3. Oh dear! That will make the job harder. Mind your backs etc in your eagerness to plant your trees. Still, at least you won’t need to join the gym or any keep fit class by the time you’ve finished. You make me feel like a right wimp as I can’t do very much digging at once, but I can do a lot more than I could a few years ago, and more this year than last.

    I hope this foundation won’t stop the orchard from going ahead. You have such wonderful plans for your garden, it would be a shame if they were set back too badly.

    Btw, I like the new look picture gallery at the top of your blog, – They are new, aren’t they. I haven’t just not noticed them?

  4. WPT – A buried greenhouse?!! And I thought our find was unusual!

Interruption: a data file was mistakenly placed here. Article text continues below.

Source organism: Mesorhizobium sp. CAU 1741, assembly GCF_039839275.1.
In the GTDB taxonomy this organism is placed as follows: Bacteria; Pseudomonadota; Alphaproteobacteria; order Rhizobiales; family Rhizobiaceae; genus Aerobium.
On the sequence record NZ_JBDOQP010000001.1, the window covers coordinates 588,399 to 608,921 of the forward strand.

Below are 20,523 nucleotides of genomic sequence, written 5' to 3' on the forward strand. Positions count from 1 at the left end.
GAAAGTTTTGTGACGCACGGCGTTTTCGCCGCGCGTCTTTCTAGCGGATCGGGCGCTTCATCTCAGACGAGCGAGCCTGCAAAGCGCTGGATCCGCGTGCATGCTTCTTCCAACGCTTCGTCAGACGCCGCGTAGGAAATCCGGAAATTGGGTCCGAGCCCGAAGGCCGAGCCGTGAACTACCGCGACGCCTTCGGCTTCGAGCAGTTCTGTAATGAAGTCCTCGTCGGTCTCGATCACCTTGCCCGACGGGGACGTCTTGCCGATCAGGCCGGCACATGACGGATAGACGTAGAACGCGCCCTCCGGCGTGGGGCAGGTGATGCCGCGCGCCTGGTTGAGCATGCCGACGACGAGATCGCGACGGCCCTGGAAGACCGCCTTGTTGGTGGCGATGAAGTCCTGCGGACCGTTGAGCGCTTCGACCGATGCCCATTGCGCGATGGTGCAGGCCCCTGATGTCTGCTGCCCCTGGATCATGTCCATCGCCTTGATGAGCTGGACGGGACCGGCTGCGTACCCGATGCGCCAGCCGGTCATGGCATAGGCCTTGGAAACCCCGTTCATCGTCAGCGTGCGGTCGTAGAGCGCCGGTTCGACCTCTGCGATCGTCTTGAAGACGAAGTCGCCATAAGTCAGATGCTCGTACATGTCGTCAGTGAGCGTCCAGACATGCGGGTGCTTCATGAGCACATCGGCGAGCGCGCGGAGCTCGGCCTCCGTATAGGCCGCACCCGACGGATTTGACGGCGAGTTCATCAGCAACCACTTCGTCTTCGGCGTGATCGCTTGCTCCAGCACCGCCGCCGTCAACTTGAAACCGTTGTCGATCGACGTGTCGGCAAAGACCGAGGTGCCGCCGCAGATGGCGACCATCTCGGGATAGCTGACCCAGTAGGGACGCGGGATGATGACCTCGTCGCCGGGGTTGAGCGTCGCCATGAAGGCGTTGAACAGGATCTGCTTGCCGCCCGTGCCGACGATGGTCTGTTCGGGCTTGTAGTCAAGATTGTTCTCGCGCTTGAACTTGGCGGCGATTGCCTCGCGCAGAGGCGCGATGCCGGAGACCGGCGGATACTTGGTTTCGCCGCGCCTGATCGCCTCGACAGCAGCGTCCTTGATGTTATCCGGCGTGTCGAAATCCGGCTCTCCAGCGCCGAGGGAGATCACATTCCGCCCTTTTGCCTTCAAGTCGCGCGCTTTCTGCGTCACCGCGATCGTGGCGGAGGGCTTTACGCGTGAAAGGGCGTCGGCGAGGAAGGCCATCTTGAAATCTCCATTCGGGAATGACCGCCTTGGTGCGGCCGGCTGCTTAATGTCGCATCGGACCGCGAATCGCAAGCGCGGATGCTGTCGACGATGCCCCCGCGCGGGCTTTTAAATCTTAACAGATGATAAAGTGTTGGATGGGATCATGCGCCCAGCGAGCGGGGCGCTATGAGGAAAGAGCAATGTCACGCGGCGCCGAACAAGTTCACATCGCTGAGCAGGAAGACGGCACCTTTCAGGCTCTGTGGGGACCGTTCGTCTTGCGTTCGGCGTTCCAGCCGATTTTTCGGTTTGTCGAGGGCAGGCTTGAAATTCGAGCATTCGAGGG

Rebecca – We did make jokes actually, saying maybe it was a Roman ruin or something. Its just your bog standard bricks, nothing special but a royal pain in the botty.

    Karin – It is going to slow us down, to be honest we are struggling to remove it all. Heavy duty tools and extra muscle power is needed. I have already dropped big hints to my brother, so perhaps this weekend he will lend a hand :)

    I dont know how I manage all the digging to be honest, I have a weakness in my back due to childbirth (our daughter, an epidural that went VERY wrong) but I find that I am able to do more as I get older.

    Thank you for the comments about the new look, its all new and im glad you like it :)